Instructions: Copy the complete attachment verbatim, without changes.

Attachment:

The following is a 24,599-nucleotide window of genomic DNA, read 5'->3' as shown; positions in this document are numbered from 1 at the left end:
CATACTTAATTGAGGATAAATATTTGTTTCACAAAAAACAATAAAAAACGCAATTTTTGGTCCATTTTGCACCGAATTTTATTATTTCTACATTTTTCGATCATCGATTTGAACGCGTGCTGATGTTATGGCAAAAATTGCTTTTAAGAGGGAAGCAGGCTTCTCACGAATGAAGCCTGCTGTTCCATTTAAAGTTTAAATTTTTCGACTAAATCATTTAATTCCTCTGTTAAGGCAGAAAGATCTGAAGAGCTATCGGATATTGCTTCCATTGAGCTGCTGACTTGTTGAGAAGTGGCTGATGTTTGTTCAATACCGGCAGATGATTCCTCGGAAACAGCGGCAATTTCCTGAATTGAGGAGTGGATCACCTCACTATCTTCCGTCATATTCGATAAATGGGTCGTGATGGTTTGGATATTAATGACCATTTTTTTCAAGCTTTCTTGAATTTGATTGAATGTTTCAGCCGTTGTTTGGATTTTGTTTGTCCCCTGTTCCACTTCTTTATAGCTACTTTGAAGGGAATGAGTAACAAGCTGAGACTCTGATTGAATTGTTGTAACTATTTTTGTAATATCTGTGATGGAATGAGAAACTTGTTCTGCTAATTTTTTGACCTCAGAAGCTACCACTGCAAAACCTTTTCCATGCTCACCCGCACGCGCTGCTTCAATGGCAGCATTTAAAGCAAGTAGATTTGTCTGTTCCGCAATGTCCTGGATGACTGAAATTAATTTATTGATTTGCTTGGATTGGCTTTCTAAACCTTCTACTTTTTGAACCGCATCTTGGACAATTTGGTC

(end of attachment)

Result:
The following is a 24,599-nucleotide window of genomic DNA, read 5'->3' as shown; positions in this document are numbered from 1 at the left end:
CATACTTAATTGAGGATAAATATTTGTTTCACAAAAAACAATAAAAAACGCAATTTTTGGTCCATTTTGCACCGAATTTTATTATTTCTACATTTTTCGATCATCGATTTGAACGCGTGCTGATGTTATGGCAAAAATTGCTTTTAAGAGGGAAGCAGGCTTCTCACGAATGAAGCCTGCTGTTCCATTTAAAGTTTAAATTTTTCGACTAAATCATTTAATTCCTCTGTTAAGGCAGAAAGATCTGAAGAGCTATCGGATATTGCTTCCATTGAGCTGCTGACTTGTTGAGAAGTGGCTGATGTTTGTTCAATACCGGCAGATGATTCCTCGGAAACAGCGGCAATTTCCTGAATTGAGGAGTGGATCACCTCACTATCTTCCGTCATATTCGATAAATGGGTCGTGATGGTTTGGATATTAATGACCATTTTTTTCAAGCTTTCTTGAATTTGATTGAATGTTTCAGCCGTTGTTTGGATTTTGTTTGTCCCCTGTTCCACTTCTTTATAGCTACTTTGAAGGGAATGAGTAACAAGCTGAGACTCTGATTGAATTGTTGTAACTATTTTTGTAATATCTGTGATGGAATGAGAAACTTGTTCTGCTAATTTTTTGACCTCAGAAGCTACCACTGCAAAACCTTTTCCATGCTCACCCGCACGCGCTGCTTCAATGGCAGCATTTAAAGCAAGTAGATTTGTCTGTTCCGCAATGTCCTGGATGACTGAAATTAATTTATTGATTTGCTTGGATTGGCTTTCTAAACCTTCTACTTTTTGAACCGCATCTTGGACAATTTGGTC